If physicists are to be believed the quantum world is a bewilderingly odd place where the common-sense rationality of cause and effect holds no sway. Particles can be linked at potentially any distance (a state called entanglement) so that altering the state of one results in the same alteration in the other instantaneously. There is quantum tunnelling whereby a particle can move itself through an obstacle which it does not have the energy to move over or around (akin to something changing its nature to go through a brick wall rather than over it) and superposition of states where an entity such as an electron or atom can be in different states and positions at the same time.
Perhaps oddest to the human mind is the idea that an entity such as an electron or proton can exist simultaneously in two forms, as a wave and a particle and that when the entity is not observed it displays wave properties, but when measured (in this case measured meaning to be observed) then it immediately assumes its particle form, viz: .
“When a quantum “observer” is watching Quantum mechanics states that particles can also behave as waves. This can be true for electrons at the submicron level, i.e., at distances measuring less than one micron, or one thousandth of a millimeter. When behaving as waves, they can simultaneously pass through several openings in a barrier and then meet again at the other side of the barrier. This “meeting” is known as interference.
Strange as it may sound, interference can only occur when no one is watching. Once an observer begins to watch the particles going through the openings, the picture changes dramatically: if a particle can be seen going through one opening, then it’s clear it didn’t go through another. In other words, when under observation, electrons are being “forced” to behave like particles and not like waves. Thus the mere act of observation affects the experimental findings”. Science Daily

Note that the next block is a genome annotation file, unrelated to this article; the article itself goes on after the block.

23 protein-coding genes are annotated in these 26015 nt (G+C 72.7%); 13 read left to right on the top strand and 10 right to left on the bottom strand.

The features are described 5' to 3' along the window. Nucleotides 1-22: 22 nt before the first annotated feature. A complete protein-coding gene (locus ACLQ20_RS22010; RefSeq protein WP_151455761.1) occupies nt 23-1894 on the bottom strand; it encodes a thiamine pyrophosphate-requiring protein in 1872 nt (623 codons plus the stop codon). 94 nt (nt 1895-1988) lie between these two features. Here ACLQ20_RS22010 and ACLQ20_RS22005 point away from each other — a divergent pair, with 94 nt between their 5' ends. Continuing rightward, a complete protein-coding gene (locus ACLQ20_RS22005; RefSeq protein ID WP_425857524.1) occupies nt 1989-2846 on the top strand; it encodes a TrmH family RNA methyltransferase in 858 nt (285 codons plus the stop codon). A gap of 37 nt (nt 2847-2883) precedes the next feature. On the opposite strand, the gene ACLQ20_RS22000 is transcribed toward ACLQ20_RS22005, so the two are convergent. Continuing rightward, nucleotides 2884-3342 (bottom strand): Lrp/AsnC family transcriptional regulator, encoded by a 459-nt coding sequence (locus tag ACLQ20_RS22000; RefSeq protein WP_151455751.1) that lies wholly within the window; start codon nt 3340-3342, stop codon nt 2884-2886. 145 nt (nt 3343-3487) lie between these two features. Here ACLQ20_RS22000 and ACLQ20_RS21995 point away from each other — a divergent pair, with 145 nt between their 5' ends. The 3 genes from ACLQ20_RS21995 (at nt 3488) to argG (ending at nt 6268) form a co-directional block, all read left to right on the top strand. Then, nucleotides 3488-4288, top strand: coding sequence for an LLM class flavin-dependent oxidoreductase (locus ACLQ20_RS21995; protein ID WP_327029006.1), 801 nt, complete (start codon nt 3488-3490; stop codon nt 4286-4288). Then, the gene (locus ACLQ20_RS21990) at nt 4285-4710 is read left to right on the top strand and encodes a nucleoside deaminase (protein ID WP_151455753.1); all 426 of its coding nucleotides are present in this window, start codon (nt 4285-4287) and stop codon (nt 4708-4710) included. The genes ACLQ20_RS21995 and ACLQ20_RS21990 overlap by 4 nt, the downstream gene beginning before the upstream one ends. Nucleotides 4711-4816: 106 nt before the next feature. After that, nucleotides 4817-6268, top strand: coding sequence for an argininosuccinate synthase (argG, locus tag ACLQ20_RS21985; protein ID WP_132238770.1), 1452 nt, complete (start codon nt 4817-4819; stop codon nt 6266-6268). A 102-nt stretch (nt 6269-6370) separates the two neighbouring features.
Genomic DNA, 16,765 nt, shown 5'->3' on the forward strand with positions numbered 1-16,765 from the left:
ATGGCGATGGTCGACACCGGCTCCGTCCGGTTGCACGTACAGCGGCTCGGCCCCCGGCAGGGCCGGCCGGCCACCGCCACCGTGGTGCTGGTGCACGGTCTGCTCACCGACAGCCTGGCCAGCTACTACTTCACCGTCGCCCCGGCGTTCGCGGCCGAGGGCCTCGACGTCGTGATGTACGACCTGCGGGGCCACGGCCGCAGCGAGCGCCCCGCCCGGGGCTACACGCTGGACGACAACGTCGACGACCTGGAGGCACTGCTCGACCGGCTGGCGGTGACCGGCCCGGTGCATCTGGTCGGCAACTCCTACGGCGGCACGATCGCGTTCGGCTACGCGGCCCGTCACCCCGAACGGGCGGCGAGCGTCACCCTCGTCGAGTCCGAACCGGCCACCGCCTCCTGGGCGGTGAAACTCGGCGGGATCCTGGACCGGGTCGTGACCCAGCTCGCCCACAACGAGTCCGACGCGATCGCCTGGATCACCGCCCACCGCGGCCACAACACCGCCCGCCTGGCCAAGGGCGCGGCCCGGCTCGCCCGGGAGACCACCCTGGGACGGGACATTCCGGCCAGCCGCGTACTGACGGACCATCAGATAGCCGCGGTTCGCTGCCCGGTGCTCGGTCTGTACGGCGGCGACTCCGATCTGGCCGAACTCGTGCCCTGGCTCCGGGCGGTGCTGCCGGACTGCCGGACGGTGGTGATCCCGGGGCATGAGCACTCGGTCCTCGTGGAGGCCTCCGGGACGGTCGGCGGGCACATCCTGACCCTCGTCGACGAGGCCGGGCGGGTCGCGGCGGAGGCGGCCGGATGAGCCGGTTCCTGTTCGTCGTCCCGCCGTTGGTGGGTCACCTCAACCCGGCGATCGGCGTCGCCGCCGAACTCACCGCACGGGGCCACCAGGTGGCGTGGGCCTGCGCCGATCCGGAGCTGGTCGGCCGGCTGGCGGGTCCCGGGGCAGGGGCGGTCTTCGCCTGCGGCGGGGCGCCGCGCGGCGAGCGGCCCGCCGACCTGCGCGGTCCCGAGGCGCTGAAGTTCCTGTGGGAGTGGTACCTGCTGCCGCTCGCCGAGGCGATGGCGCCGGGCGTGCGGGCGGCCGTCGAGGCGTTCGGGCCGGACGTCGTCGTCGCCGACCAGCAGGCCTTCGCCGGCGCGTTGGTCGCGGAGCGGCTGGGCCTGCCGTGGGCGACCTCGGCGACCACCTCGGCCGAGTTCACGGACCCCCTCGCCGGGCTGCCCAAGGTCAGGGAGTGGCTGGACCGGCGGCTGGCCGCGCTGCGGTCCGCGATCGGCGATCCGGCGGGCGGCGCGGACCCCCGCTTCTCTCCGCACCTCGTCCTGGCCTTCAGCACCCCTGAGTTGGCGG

This is as disorientating for physicists as for anyone else:
“Nothing is real until it has been observed! This clearly needs thinking about. Are we really saying that in the ‘real’ world – outside of the laboratory – that until a thing has been observed it doesn’t exist? This is precisely what the Copenhagen Interpretation is telling us about reality. This has caused some very well respected cosmologists (Stephen Hawking for one) to worry that this implies that there must actually be something ‘outside’ the universe to look at the universe as a whole and collapse its overall wave function. John Wheeler puts forward an argument that it is only the presence of conscious observers, in the form of ourselves, that has collapsed the wave function and made the universe exist. If we take this to be true, then the universe only exists because we are looking at it. As this is heading into very deep water I think we will have to leave it there and move on to the next experiment.”
The idea that nothing is real unless it is observed is worrying enough, but it also raises the difficult question about who or what constitutes an observer. Is it only human beings who qualify or can any organism? Would a bacteria or even a virus qualify or would the observer have to have a degree of self-consciousness and intelligence, for example, say all the great apes plus humans?
It would be interesting to conduct the double slit experiment – in which a single electron is sent through two slits in a board at the same time when acting as a wave when unobserved but only through one slit whilst acting as a particle when observed – with different organisms present but no humans.